In a post from May, we provided an analysis of audit fees for Canadian companies whose filings are available through the SEDAR system. In 2007, we noted, non-audit fees were 29% of the total fees paid by all Canadian issuers. Over the next six years, non-audit fees dropped to about 23% of total fees in 2013.1
It is not always clear, however, where the line is drawn between audit fees and some non-audit fees. Are distinctions consistently applied across the board? It’s hard to say. In our experience we have seen some US companies include things like the quarterly reviews in audit fees, while others include them in audit-related.
For Canadian companies, the compensation of the external auditor is disclosed pursuant to the Multilateral Instrument 52-110 on Audit Committees, which describes in Item 9 the following categories of fees that are to be disclosed: (1) Audit Fees, (2) Audit-Related Fees, (3) Tax Fees, and (4) All Other Fees.
According to the Multilateral Instrument, “Audit Fees” should include the aggregate fees billed by the issuer’s external auditor in each of the last two fiscal years for audit services. “Audit-related” fees category should include the aggregate fees billed for assurance and related services that are reasonably related to the performance of the audit or review of the issuer’s financial statements and are not included in “Audit Fees”. All Other Fees are defined as all the fees that are not included in “Audit”, “Audit-Related” or “tax” fees.
The table below shows a breakdown of where Canadian companies classified translation costs according to the one of the four categories listed in the Multinational Instrument.
In 2014, about 4% of the nearly 3,000 Canadian filers tracked by Audit Analytics disclosed information about costs related to the translation of their financials. As evident from the table above, there is a clear diversity in practice: more than half of these companies (57 issuers) treated translation costs as audit-related, 36% included the costs in the “Other” category, and 10% included translation costs in with audit fees.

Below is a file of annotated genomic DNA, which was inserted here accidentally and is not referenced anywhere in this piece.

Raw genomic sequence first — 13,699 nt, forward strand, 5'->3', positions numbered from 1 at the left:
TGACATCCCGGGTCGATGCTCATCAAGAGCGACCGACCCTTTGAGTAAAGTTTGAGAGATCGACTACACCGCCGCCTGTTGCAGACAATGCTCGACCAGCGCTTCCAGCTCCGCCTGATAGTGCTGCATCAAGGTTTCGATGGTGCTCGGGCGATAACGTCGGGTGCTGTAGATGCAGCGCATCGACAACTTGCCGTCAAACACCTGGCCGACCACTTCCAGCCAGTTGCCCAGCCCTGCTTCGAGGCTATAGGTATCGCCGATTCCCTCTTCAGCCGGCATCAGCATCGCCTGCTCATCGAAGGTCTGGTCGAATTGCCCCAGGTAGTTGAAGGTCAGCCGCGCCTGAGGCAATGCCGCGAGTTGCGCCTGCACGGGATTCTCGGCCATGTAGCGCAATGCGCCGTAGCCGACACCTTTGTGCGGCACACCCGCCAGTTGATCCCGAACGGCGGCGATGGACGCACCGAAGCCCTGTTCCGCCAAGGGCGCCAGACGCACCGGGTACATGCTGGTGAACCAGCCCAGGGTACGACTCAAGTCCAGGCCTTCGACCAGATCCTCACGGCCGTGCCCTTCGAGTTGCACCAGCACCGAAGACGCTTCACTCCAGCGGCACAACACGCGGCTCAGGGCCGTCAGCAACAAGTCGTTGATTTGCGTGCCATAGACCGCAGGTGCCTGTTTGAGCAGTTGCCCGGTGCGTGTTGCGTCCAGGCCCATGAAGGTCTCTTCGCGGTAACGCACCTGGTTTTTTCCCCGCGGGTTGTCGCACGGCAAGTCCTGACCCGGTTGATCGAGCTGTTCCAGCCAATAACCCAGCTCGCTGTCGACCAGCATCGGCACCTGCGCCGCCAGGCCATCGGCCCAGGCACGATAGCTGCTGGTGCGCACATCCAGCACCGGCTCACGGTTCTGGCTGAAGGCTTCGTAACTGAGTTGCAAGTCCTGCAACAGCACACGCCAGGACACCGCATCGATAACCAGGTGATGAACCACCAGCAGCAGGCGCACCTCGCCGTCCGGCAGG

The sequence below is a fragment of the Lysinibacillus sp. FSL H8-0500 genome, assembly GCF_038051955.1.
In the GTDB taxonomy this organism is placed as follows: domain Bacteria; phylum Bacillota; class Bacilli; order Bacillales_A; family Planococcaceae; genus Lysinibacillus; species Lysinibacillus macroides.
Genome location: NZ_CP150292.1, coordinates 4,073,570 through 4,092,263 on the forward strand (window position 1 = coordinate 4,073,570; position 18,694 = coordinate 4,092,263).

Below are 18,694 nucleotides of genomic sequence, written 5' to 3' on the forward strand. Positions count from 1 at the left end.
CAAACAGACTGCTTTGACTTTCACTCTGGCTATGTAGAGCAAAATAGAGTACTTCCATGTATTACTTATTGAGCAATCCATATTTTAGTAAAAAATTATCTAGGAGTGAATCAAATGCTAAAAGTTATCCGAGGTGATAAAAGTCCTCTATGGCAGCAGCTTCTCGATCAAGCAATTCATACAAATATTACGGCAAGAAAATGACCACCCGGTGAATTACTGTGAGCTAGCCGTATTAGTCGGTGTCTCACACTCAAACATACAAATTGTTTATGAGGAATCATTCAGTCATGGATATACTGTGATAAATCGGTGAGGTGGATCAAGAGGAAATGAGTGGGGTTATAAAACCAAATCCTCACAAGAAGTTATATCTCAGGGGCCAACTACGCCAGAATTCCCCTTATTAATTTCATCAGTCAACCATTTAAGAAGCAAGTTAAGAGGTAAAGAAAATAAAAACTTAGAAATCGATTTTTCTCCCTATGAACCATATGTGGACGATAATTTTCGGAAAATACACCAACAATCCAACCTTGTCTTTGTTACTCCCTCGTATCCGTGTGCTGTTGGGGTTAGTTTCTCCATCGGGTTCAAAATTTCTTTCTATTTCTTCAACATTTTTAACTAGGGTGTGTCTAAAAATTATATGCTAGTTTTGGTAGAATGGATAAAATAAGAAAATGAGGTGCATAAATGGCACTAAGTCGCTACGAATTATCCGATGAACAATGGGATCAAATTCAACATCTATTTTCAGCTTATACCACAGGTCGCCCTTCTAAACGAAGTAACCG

In practice, however, the diversity may not be as significant as it appears here. This is a small sample of only 105 companies out of 2,773. Further, there was some uncertainty even among these few companies that did disclose information about translation fees. In most cases, these disclosures were not sufficient to determine whether the translation was related to required regulatory filings – Quebec typically requires translation to French – or translation services of some other documents to languages other than French
In the table below, we looked at another category of costs routinely incurred by Canadian public companies, namely, costs to review interim financial statements.
As expected, costs associated with reviews of quarterly financial statements were mostly classified as audit fees: 66% of companies that discussed interim reviews in the fees section classified those expenses as Audit Fees, while a further 30% considered these costs Audit-related. This corresponds to what we have seen from US public companies. (Our 2015 Audit Fees report is now available.)
Audit Analytics, the leader in US auditor intelligence, also tracks Canadian auditors and audit fees. We are pleased to announce the release of a database of European Union auditors and audit fees. For more information, please contact us.
1. For the purposes of this analysis, non-audit fees include audit-related, tax, and other fees.↩